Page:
It starts with a trip to Urban Outfitters

In "tribal", American Indian, dream catcher, fashion, moccasins, totem pole, trends, urban outfitters by Adrienne K.2 Comments

I was killing some time a few days ago and wandered into Urban Outfitters in Harvard Square. It’s no secret that many hipsters have an obsession with all things Native (more on that in another post), but I was a little surprised at how many examples I found. The following were in the home decorations section.

This dream catcher (in such traditional neon colors!) retailed for $10, on the low end for Urban, and was made in India (ha).


These slippers/moccasins were in the same section, and came in brown and red as well. I saw them as a take on Alaska Native mukluks, though the use of geometric diamonds is a bit southwest/plains.


Finally, down in the bargain basement, I found this “totem pole jewelry stand.” You can see they weren’t huge sellers.

I got home and tried to look up these three on their website, to get product names, etc. and had no luck, but did manage to find a few other examples online:

The Booty Buddy Blanket The comments section refers to it as “the hipster snuggie.”

Tribal V Neck

Leather Navaho cuff:

there is a lot to say about this one, not least of which is the antiquated spelling of Navajo and the plains-style beading.

even more examples: Native Socks, Cement Chief Necklace (yes that is a tiny headdress), and Geo Beaded Cuff. There are more, if you go to their website and just search “Native” or “Tribal.”

  • Alia

    for the Booty Buddy Blanket, on the website it says that it is “Southwestern” I love how all Navajo, Zuni, Pueblo designs are now categorized as “Southwestern” which totally removes the connection to Native peoples and associates products with a region more than the people who lived in that region. It is a very good marketing ploy because it isn’t as sticky as creating a Native themed item and trying to accurately describe what culture it was appropriated from.

  • http://www.facebook.com/profile.php?id=698172820 Ruby Slippers

    I have so many issues with this type of commercial appropriation….so separating out what is the biggest one to address for me is difficult, but I will try…For me, I the money that BIG CORPS make off o these cheaply made knock offs, when the real deal is still being made and sold in many First Nations communities and worse how it puts them in competition with these BIG CORPS. In Canada, in many places it is somehow illegal due to political genocidal laws, for First Nations communities to even sell their own work, yet these companies apparently have no laws stopping them. On top of that, it sells an ‘idea’ of First Nations culture which as you point out (neon colors, tote pole jewelry hangers) which teaches nothing about the rich meaning or cultural significance of these items. It cheapens them.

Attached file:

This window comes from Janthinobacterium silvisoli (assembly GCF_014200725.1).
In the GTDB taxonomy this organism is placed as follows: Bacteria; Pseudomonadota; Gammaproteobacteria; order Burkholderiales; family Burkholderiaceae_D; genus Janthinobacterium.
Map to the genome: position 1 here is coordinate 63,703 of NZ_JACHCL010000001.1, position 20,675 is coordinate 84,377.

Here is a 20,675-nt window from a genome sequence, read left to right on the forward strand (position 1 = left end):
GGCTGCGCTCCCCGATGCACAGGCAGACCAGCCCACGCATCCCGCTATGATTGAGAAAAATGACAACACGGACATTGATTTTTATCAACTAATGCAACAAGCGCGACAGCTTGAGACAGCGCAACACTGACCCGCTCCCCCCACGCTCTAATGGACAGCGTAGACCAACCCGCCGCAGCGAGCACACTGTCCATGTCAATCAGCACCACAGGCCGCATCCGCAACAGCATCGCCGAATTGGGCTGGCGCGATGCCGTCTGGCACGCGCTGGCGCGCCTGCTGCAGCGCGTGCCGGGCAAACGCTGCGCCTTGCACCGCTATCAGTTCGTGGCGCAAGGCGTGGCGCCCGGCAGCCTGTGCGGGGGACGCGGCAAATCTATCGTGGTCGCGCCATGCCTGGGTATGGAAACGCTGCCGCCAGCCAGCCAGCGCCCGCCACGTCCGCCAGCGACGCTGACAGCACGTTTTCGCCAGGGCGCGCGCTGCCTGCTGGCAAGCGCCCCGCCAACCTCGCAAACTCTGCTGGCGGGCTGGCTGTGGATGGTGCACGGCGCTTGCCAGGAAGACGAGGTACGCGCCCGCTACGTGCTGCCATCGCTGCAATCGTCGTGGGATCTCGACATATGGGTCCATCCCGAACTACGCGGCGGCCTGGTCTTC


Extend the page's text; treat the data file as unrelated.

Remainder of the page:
Possibly the only positive I can mention about this appropriating by big companies and fashion houses, is that it has had the effect of bringing young non-native people into the discussion. The ‘hating’ on the hipsters has to stop as so many of them have been drawn to the First Nations Culture not because it is ‘fashionable to do so, but rather because they have told me they are curious (as they know they have not been taught properly in school anything regarding First Nations people) They want to have a life of meaning…and perhaps they have romanticised visions of First nations cultures, as being much superior to their own culture of empty and endless consumerism…which frankly, I might have to agree with myself. The young, non native kids of today are rebelling against a system they recognize as tyrannical and oppressive, and by aligning themselves with the oppressed, (albeit in possibly a confused way) they want to show their solidarity and curiosity. May non-native young people and even some not so young, no longer want to be associated with those European colonial ancestors and their genocides…Many wish they could revoke their own white privilege…but they perhaps need more than anything guidance from Fist Nations People themselves, to help do this.